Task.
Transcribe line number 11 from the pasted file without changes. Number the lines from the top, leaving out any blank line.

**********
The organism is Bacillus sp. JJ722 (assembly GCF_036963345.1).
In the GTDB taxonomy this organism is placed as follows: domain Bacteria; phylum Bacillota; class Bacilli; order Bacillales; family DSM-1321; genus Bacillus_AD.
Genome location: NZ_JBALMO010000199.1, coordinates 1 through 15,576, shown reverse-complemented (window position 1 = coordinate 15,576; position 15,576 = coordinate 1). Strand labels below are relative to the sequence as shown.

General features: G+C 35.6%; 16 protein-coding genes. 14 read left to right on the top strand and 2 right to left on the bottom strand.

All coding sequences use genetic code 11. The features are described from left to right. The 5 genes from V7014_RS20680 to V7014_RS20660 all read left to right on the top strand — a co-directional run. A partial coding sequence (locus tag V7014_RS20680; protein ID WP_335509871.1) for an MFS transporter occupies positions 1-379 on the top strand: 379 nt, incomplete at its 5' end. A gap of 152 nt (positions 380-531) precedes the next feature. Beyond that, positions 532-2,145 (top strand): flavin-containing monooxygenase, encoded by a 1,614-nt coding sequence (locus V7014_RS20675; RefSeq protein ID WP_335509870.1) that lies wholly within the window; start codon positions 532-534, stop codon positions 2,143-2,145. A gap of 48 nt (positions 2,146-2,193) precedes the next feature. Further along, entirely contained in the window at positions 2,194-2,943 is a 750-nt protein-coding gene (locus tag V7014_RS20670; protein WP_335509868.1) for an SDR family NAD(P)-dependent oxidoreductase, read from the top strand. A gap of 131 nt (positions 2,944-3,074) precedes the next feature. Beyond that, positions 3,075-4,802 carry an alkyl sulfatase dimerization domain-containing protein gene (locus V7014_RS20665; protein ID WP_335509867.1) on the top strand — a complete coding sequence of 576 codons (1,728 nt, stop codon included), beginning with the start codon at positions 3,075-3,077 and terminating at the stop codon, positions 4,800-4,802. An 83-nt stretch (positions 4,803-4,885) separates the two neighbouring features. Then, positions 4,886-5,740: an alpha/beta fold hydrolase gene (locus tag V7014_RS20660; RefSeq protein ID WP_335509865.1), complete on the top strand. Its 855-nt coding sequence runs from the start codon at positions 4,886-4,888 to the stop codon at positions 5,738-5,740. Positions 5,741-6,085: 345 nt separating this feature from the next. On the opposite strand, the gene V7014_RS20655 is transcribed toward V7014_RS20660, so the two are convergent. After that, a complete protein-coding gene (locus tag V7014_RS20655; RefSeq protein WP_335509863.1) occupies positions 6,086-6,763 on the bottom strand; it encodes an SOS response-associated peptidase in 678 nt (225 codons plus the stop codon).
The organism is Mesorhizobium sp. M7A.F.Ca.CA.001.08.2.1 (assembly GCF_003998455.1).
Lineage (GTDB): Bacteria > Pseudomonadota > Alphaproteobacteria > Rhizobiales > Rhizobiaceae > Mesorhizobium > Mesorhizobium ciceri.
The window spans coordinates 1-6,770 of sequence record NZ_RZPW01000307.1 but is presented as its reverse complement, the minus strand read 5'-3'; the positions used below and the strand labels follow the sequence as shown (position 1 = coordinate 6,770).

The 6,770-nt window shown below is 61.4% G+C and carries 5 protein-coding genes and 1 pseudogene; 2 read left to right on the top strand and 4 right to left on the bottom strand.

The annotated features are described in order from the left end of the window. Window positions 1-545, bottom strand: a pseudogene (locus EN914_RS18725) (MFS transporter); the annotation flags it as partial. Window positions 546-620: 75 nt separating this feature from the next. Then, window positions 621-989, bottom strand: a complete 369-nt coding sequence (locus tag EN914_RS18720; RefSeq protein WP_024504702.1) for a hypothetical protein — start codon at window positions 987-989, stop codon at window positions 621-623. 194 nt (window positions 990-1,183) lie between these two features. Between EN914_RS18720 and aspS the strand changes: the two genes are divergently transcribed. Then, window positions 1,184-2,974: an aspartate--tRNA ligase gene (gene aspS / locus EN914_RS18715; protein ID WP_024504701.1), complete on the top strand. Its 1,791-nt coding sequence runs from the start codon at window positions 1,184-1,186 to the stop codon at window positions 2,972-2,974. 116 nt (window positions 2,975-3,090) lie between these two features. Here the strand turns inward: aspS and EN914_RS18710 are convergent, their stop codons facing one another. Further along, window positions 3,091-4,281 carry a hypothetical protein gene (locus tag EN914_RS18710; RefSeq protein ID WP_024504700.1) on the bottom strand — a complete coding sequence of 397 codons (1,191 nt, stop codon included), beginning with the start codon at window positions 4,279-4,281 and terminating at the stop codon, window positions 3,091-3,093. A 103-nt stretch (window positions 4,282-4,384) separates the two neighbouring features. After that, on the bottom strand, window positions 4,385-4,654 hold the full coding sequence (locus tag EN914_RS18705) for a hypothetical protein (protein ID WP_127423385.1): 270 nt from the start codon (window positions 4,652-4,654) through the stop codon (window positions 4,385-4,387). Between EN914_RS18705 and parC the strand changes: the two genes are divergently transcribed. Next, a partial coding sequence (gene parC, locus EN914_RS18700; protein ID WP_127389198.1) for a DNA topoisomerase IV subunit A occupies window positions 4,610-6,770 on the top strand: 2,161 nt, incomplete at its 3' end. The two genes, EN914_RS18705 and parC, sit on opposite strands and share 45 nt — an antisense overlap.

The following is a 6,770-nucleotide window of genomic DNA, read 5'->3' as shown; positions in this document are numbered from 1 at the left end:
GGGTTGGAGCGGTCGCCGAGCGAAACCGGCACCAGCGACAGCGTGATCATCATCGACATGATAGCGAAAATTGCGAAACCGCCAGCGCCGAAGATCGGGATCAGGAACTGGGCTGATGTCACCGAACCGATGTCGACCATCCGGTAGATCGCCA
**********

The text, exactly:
The following is a 6,770-nucleotide window of genomic DNA, read 5'->3' as shown; positions in this document are numbered from 1 at the left end: